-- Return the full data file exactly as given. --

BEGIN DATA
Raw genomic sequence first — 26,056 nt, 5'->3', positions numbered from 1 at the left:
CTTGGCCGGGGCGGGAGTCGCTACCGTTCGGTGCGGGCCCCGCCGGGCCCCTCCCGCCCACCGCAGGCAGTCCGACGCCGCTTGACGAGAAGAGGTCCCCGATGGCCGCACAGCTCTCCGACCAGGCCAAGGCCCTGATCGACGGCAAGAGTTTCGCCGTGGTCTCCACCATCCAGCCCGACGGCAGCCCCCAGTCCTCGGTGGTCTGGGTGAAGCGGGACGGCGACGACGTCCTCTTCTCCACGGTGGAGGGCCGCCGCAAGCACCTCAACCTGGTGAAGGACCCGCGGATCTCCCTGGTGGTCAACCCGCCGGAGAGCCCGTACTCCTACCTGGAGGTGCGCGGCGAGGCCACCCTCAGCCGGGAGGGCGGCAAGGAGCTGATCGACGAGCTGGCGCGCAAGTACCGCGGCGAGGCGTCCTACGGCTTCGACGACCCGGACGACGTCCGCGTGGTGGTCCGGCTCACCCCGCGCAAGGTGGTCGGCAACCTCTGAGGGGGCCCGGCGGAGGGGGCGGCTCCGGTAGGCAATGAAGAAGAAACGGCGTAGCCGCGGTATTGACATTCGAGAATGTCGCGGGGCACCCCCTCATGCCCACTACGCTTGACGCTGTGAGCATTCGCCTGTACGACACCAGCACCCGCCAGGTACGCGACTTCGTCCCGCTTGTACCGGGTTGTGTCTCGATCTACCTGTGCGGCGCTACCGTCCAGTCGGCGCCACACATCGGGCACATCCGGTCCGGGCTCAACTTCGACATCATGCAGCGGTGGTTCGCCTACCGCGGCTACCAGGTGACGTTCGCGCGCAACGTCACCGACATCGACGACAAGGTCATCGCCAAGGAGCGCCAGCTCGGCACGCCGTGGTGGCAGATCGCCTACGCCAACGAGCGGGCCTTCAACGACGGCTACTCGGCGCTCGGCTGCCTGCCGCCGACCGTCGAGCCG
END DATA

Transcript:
Raw genomic sequence first — 26,056 nt, 5'->3', positions numbered from 1 at the left:
CTTGGCCGGGGCGGGAGTCGCTACCGTTCGGTGCGGGCCCCGCCGGGCCCCTCCCGCCCACCGCAGGCAGTCCGACGCCGCTTGACGAGAAGAGGTCCCCGATGGCCGCACAGCTCTCCGACCAGGCCAAGGCCCTGATCGACGGCAAGAGTTTCGCCGTGGTCTCCACCATCCAGCCCGACGGCAGCCCCCAGTCCTCGGTGGTCTGGGTGAAGCGGGACGGCGACGACGTCCTCTTCTCCACGGTGGAGGGCCGCCGCAAGCACCTCAACCTGGTGAAGGACCCGCGGATCTCCCTGGTGGTCAACCCGCCGGAGAGCCCGTACTCCTACCTGGAGGTGCGCGGCGAGGCCACCCTCAGCCGGGAGGGCGGCAAGGAGCTGATCGACGAGCTGGCGCGCAAGTACCGCGGCGAGGCGTCCTACGGCTTCGACGACCCGGACGACGTCCGCGTGGTGGTCCGGCTCACCCCGCGCAAGGTGGTCGGCAACCTCTGAGGGGGCCCGGCGGAGGGGGCGGCTCCGGTAGGCAATGAAGAAGAAACGGCGTAGCCGCGGTATTGACATTCGAGAATGTCGCGGGGCACCCCCTCATGCCCACTACGCTTGACGCTGTGAGCATTCGCCTGTACGACACCAGCACCCGCCAGGTACGCGACTTCGTCCCGCTTGTACCGGGTTGTGTCTCGATCTACCTGTGCGGCGCTACCGTCCAGTCGGCGCCACACATCGGGCACATCCGGTCCGGGCTCAACTTCGACATCATGCAGCGGTGGTTCGCCTACCGCGGCTACCAGGTGACGTTCGCGCGCAACGTCACCGACATCGACGACAAGGTCATCGCCAAGGAGCGCCAGCTCGGCACGCCGTGGTGGCAGATCGCCTACGCCAACGAGCGGGCCTTCAACGACGGCTACTCGGCGCTCGGCTGCCTGCCGCCGACCGTCGAGCCG